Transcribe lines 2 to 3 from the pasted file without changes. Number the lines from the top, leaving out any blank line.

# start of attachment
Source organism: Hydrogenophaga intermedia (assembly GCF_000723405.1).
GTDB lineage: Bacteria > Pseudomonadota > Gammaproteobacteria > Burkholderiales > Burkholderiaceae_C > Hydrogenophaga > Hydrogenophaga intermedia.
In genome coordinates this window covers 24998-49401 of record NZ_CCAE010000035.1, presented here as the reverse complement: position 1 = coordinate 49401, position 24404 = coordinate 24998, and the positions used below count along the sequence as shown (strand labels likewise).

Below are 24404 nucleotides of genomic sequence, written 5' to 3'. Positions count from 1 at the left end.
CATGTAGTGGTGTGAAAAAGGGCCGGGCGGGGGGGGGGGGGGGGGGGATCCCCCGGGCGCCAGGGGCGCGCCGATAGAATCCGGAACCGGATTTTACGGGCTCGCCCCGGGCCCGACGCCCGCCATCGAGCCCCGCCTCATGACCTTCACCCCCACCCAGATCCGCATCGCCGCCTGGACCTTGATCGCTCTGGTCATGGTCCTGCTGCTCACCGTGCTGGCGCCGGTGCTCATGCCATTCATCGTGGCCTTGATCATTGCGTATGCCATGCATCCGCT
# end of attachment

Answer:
GTDB lineage: Bacteria > Pseudomonadota > Gammaproteobacteria > Burkholderiales > Burkholderiaceae_C > Hydrogenophaga > Hydrogenophaga intermedia.
In genome coordinates this window covers 24998-49401 of record NZ_CCAE010000035.1, presented here as the reverse complement: position 1 = coordinate 49401, position 24404 = coordinate 24998, and the positions used below count along the sequence as shown (strand labels likewise).